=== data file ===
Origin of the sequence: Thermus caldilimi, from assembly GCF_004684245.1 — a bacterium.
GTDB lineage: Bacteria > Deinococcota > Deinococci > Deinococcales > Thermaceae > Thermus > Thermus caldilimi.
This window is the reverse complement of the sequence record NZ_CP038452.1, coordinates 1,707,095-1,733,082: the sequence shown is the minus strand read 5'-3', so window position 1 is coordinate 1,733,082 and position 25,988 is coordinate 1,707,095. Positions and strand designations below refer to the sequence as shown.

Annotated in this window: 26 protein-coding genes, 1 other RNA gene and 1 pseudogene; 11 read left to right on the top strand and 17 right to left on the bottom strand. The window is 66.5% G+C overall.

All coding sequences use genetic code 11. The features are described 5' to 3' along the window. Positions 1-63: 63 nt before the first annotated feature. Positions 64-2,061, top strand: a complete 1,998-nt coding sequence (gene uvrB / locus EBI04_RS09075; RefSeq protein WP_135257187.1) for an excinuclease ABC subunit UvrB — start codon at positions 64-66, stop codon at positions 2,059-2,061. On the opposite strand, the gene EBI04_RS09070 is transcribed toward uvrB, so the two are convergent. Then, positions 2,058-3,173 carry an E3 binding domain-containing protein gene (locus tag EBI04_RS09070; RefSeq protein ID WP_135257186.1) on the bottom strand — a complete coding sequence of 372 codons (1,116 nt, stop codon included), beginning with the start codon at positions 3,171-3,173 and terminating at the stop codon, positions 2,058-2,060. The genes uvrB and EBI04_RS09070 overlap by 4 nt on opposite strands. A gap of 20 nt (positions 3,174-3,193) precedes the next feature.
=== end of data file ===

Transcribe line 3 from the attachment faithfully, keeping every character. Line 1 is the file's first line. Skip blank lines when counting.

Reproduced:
This window is the reverse complement of the sequence record NZ_CP038452.1, coordinates 1,707,095-1,733,082: the sequence shown is the minus strand read 5'-3', so window position 1 is coordinate 1,733,082 and position 25,988 is coordinate 1,707,095. Positions and strand designations below refer to the sequence as shown.